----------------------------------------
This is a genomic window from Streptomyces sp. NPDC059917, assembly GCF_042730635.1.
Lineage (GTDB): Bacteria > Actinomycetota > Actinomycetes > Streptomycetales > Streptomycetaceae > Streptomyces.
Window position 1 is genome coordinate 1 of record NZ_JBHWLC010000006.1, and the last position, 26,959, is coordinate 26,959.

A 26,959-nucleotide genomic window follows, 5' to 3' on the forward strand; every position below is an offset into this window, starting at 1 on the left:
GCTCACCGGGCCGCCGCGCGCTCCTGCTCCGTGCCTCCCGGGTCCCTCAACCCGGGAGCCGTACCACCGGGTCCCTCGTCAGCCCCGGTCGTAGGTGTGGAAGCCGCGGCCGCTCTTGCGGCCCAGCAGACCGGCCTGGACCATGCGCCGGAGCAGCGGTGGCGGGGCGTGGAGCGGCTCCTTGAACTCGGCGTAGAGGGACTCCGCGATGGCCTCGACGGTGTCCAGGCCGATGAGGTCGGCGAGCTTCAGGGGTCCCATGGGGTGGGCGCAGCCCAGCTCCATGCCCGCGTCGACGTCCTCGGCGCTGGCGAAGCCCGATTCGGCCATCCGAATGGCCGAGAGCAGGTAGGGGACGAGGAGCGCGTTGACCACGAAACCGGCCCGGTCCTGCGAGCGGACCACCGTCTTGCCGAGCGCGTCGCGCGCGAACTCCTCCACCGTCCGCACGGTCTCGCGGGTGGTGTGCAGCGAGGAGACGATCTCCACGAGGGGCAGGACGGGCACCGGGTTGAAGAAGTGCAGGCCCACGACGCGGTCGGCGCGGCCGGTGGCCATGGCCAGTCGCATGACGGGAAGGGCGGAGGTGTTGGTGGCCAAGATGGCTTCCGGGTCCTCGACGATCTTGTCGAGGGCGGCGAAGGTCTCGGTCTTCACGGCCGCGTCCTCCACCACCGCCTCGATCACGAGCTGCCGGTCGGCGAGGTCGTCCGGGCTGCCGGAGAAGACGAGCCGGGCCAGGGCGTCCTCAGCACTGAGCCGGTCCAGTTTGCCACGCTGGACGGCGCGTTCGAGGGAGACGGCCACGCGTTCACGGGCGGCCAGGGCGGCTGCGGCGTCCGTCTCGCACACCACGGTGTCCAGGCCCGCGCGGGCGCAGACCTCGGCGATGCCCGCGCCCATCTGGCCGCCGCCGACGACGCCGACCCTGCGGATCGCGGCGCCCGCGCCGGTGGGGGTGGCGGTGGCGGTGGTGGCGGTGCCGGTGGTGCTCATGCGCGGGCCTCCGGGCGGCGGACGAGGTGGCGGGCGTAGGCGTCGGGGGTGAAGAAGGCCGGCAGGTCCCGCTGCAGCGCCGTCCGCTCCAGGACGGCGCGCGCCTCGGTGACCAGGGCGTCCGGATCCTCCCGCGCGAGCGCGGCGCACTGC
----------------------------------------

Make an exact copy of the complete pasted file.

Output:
This is a genomic window from Streptomyces sp. NPDC059917, assembly GCF_042730635.1.
Lineage (GTDB): Bacteria > Actinomycetota > Actinomycetes > Streptomycetales > Streptomycetaceae > Streptomyces.
Window position 1 is genome coordinate 1 of record NZ_JBHWLC010000006.1, and the last position, 26,959, is coordinate 26,959.

A 26,959-nucleotide genomic window follows, 5' to 3' on the forward strand; every position below is an offset into this window, starting at 1 on the left:
GCTCACCGGGCCGCCGCGCGCTCCTGCTCCGTGCCTCCCGGGTCCCTCAACCCGGGAGCCGTACCACCGGGTCCCTCGTCAGCCCCGGTCGTAGGTGTGGAAGCCGCGGCCGCTCTTGCGGCCCAGCAGACCGGCCTGGACCATGCGCCGGAGCAGCGGTGGCGGGGCGTGGAGCGGCTCCTTGAACTCGGCGTAGAGGGACTCCGCGATGGCCTCGACGGTGTCCAGGCCGATGAGGTCGGCGAGCTTCAGGGGTCCCATGGGGTGGGCGCAGCCCAGCTCCATGCCCGCGTCGACGTCCTCGGCGCTGGCGAAGCCCGATTCGGCCATCCGAATGGCCGAGAGCAGGTAGGGGACGAGGAGCGCGTTGACCACGAAACCGGCCCGGTCCTGCGAGCGGACCACCGTCTTGCCGAGCGCGTCGCGCGCGAACTCCTCCACCGTCCGCACGGTCTCGCGGGTGGTGTGCAGCGAGGAGACGATCTCCACGAGGGGCAGGACGGGCACCGGGTTGAAGAAGTGCAGGCCCACGACGCGGTCGGCGCGGCCGGTGGCCATGGCCAGTCGCATGACGGGAAGGGCGGAGGTGTTGGTGGCCAAGATGGCTTCCGGGTCCTCGACGATCTTGTCGAGGGCGGCGAAGGTCTCGGTCTTCACGGCCGCGTCCTCCACCACCGCCTCGATCACGAGCTGCCGGTCGGCGAGGTCGTCCGGGCTGCCGGAGAAGACGAGCCGGGCCAGGGCGTCCTCAGCACTGAGCCGGTCCAGTTTGCCACGCTGGACGGCGCGTTCGAGGGAGACGGCCACGCGTTCACGGGCGGCCAGGGCGGCTGCGGCGTCCGTCTCGCACACCACGGTGTCCAGGCCCGCGCGGGCGCAGACCTCGGCGATGCCCGCGCCCATCTGGCCGCCGCCGACGACGCCGACCCTGCGGATCGCGGCGCCCGCGCCGGTGGGGGTGGCGGTGGCGGTGGTGGCGGTGCCGGTGGTGCTCATGCGCGGGCCTCCGGGCGGCGGACGAGGTGGCGGGCGTAGGCGTCGGGGGTGAAGAAGGCCGGCAGGTCCCGCTGCAGCGCCGTCCGCTCCAGGACGGCGCGCGCCTCGGTGACCAGGGCGTCCGGATCCTCCCGCGCGAGCGCGGCGCACTGC